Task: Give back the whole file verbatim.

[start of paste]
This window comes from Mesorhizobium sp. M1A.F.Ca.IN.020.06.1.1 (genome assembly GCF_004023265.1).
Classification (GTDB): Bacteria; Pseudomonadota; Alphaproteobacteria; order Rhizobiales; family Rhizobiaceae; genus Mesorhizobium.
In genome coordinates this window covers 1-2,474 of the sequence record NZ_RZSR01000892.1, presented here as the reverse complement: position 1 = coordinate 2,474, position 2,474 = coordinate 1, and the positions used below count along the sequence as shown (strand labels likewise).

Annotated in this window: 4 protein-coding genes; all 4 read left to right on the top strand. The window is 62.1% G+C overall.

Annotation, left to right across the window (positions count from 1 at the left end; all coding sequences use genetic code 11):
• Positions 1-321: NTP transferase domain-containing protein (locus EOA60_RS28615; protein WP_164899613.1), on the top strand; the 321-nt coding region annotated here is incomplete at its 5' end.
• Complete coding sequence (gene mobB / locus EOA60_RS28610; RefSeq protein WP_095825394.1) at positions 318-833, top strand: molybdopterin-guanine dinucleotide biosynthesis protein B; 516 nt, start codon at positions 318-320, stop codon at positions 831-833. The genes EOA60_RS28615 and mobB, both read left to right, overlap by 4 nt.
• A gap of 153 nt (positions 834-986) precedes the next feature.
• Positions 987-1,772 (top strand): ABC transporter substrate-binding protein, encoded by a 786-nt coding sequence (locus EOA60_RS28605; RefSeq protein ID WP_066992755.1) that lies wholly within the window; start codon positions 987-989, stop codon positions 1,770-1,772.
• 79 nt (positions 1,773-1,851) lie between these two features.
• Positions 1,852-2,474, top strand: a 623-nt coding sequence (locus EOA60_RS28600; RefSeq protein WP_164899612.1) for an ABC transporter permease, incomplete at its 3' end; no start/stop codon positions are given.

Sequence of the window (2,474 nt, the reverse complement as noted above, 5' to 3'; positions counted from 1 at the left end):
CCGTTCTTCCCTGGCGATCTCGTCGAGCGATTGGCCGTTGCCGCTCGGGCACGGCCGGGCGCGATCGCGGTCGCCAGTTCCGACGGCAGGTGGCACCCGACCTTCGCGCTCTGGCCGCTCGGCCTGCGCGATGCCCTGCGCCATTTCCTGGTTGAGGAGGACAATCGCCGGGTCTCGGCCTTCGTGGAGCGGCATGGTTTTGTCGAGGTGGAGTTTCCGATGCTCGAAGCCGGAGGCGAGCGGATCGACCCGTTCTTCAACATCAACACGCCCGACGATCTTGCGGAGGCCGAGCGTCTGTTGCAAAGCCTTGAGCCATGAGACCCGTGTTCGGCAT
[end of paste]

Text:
This window comes from Mesorhizobium sp. M1A.F.Ca.IN.020.06.1.1 (genome assembly GCF_004023265.1).
Classification (GTDB): Bacteria; Pseudomonadota; Alphaproteobacteria; order Rhizobiales; family Rhizobiaceae; genus Mesorhizobium.
In genome coordinates this window covers 1-2,474 of the sequence record NZ_RZSR01000892.1, presented here as the reverse complement: position 1 = coordinate 2,474, position 2,474 = coordinate 1, and the positions used below count along the sequence as shown (strand labels likewise).

Annotated in this window: 4 protein-coding genes; all 4 read left to right on the top strand. The window is 62.1% G+C overall.

Annotation, left to right across the window (positions count from 1 at the left end; all coding sequences use genetic code 11):
• Positions 1-321: NTP transferase domain-containing protein (locus EOA60_RS28615; protein WP_164899613.1), on the top strand; the 321-nt coding region annotated here is incomplete at its 5' end.
• Complete coding sequence (gene mobB / locus EOA60_RS28610; RefSeq protein WP_095825394.1) at positions 318-833, top strand: molybdopterin-guanine dinucleotide biosynthesis protein B; 516 nt, start codon at positions 318-320, stop codon at positions 831-833. The genes EOA60_RS28615 and mobB, both read left to right, overlap by 4 nt.
• A gap of 153 nt (positions 834-986) precedes the next feature.
• Positions 987-1,772 (top strand): ABC transporter substrate-binding protein, encoded by a 786-nt coding sequence (locus EOA60_RS28605; RefSeq protein ID WP_066992755.1) that lies wholly within the window; start codon positions 987-989, stop codon positions 1,770-1,772.
• 79 nt (positions 1,773-1,851) lie between these two features.
• Positions 1,852-2,474, top strand: a 623-nt coding sequence (locus EOA60_RS28600; RefSeq protein WP_164899612.1) for an ABC transporter permease, incomplete at its 3' end; no start/stop codon positions are given.

Sequence of the window (2,474 nt, the reverse complement as noted above, 5' to 3'; positions counted from 1 at the left end):
CCGTTCTTCCCTGGCGATCTCGTCGAGCGATTGGCCGTTGCCGCTCGGGCACGGCCGGGCGCGATCGCGGTCGCCAGTTCCGACGGCAGGTGGCACCCGACCTTCGCGCTCTGGCCGCTCGGCCTGCGCGATGCCCTGCGCCATTTCCTGGTTGAGGAGGACAATCGCCGGGTCTCGGCCTTCGTGGAGCGGCATGGTTTTGTCGAGGTGGAGTTTCCGATGCTCGAAGCCGGAGGCGAGCGGATCGACCCGTTCTTCAACATCAACACGCCCGACGATCTTGCGGAGGCCGAGCGTCTGTTGCAAAGCCTTGAGCCATGAGACCCGTGTTCGGCAT